"“Brilliantly made, engaging and compelling film, depicting a strong story, matched by even better performances from the leading roles…”"

It seems that Paddy Considine’s Tyrannosaur isn’t the only gritty British drama set to hit our screens this autumn. In a field where it’s fair to say Britain excels most significantly, Junkhearts is an illustration of the realism and bleakness that is often so wonderfully portrayed in British productions.

Junkhearts, directed by Tinge Krishnan, set to debut at the 55th London Film Festival, tells the story of Frank (Eddie Marsan), a former soldier, now suffering from post-traumatic stress disorder, with alcohol his outlet and remedy for his anguish and pain. That is until he meets homeless teenager Lynette (Candese Reid). The pair form an unlikely alliance as Frank offers his spare room to the rebellious youth, and despite their amity, Lynette’s vindictive boyfriend Danny (Tom Sturridge) ensures that Frank’s goodwill is exploited, turning his house into a drugs den.

In what is a harsh and ominous drama, it’s easy to draw parallels with upcoming release Tyrannosaur, also about the unlikely relationship between two troubled souls. And if there is a common denominator to be found between the two films; it’s the excellent Marsan.

One of Britain’s finest actors, Marsan has the incredible ability for making the audience feel on edge. Despite performing as an inherently good person with a kind heart, you just can’t help but feel constantly tense, worried about what his character may be capable of.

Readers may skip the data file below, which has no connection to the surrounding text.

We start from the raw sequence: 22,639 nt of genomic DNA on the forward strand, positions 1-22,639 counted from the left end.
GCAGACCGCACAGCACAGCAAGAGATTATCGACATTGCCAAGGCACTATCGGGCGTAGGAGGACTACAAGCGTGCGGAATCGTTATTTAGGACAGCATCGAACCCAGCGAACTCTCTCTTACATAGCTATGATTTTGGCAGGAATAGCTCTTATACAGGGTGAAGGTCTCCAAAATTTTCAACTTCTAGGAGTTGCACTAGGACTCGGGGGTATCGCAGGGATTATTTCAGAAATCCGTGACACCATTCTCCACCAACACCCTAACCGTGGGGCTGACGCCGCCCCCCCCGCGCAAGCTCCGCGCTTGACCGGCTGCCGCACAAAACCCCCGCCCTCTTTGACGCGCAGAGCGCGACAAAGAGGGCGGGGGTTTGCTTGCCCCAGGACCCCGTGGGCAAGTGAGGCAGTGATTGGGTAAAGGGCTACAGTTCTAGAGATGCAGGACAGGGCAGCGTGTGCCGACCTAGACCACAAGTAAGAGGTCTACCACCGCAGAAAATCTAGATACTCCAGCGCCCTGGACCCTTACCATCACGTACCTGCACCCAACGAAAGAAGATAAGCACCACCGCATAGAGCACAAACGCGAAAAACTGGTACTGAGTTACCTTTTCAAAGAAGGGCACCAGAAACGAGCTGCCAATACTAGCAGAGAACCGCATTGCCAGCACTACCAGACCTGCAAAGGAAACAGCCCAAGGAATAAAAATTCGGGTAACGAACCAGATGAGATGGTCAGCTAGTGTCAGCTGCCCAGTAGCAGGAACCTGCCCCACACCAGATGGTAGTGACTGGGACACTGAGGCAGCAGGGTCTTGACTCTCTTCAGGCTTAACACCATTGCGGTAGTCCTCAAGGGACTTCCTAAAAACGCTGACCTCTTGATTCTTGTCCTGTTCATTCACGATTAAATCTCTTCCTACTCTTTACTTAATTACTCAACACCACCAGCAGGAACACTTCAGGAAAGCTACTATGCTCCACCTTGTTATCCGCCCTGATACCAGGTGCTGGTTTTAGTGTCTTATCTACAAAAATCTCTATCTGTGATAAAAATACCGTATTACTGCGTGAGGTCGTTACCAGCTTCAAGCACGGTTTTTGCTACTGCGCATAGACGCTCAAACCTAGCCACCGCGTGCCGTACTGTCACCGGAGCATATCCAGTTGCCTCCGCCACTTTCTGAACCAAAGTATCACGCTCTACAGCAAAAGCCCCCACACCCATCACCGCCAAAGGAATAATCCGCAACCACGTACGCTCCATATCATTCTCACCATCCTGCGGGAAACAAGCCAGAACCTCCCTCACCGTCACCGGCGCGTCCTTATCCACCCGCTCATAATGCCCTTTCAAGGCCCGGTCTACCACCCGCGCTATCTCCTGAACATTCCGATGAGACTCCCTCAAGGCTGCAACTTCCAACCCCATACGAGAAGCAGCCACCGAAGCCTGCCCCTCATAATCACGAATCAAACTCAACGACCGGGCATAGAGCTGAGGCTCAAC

The anxiety and edginess that Marsan induces into the feature, becomes the principal sentiment throughout, as you are always wary of what may occur, an apprehension somewhat analogous to the work of Shane Meadows, or with Paul Andrew Williams’ London to Brighton, as you find yourself constantly awaiting disturbing scenes.

However, despite being in anticipation of such scenes, when they do occur, I don’t feel they come with the same magnitude or intensity that Meadows, for example, manages to grasp. It is still emotional and horribly pragmatic, but lacks that shock value that Meadows ignites in his work.

Along with Marsan’s remarkable performance is a gifted debut for Reid. The youngster, performing in an established production for the very first time, shows glimpses of what could be a very promising future. Her performance as Lynette is sincere and heartfelt, as she strikes the perfect balance between malice and charm.

Despite the amiable and poignant moments to the film, it resists being in any way maudlin or over-sentimental and manages to highlight callous themes such as drugs and war effectively without the use of sensationalism, which could so easily have been an easy cop-out for Krishnan.

Yet what prevails is a really brilliantly made, engaging and compelling film, depicting a strong story, matched by even better performances from the leading roles, as Britain, once again, proves to have the wonderful knack of resolutely portraying all things wrong with modern society. Perhaps not always the greatest indictment into contemporary civilisation, but it makes for a thrilling movie.